Steps along the journey: Documenting undergraduate White women's transformative processes in a diversity course

Fabienne Doucet, Nyasha Grayman-Simpson, Samantha Shapses Wertheim

Research output: Contribution to journalArticlepeer-review


This article documents the transformation of cognitive and relational dispositions within a group of 14 White female undergraduate students ranging in age from 18 to 21 years and enrolled in a semester-long diversity course. Using Mezirow's transformative learning theory as an interpretive frame to guide our phenomenological analysis of written assignments, data revealed that students experienced multiple cognitive and relational transformative processes. Findings suggest that transformative learning theory's (Kitchenham, 2008; Mezirow & Associates, 2000) framework around processes of transformation is a useful analytical framework for capturing students' unique transformative learning processes or journeys. Findings further suggest that, students' relationships with members of cultural communities previously unfamiliar to them were an important part of students' transformative journeys. These relationships provided students with tangible experiences that assisted them in shifting their worldviews and arriving at greater understanding of how inequality, oppression, and prejudice impact the daily lives of others. Finally, the findings indicate that instructors' perspectives on what accounts for a transformative process is often not aligned with students' opinions of their own growth and development. The study concludes that transformation is a process, and that all steps are a necessary part of a transformative experience.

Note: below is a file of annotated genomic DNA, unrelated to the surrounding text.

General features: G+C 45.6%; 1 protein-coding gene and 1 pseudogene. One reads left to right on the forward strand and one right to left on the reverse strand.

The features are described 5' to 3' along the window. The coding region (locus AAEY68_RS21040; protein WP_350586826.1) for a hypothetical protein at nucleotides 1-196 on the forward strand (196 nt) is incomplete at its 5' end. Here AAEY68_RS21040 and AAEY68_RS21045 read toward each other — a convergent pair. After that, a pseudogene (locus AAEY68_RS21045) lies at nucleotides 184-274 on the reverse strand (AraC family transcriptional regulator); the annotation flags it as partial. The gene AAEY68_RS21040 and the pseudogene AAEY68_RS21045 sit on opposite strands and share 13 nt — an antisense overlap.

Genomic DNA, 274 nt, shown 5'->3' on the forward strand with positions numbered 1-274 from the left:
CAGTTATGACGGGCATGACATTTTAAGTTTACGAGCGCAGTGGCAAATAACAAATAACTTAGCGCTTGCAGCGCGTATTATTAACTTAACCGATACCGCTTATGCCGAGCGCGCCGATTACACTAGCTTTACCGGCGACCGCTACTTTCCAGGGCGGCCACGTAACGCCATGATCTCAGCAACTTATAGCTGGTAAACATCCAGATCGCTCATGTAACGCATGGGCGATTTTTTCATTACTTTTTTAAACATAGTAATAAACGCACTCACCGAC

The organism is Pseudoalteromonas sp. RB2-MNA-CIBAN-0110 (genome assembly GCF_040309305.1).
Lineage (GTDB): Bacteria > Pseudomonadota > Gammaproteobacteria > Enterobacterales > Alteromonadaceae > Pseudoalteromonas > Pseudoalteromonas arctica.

Original languageEnglish (US)
Pages (from-to)276-291
Number of pages16
JournalJournal of Diversity in Higher Education
Issue number4
StatePublished - Dec 2013


  • college students
  • critical learning
  • diversity education
  • innovative pedagogy
  • transformative learning

ASJC Scopus subject areas

  • Education


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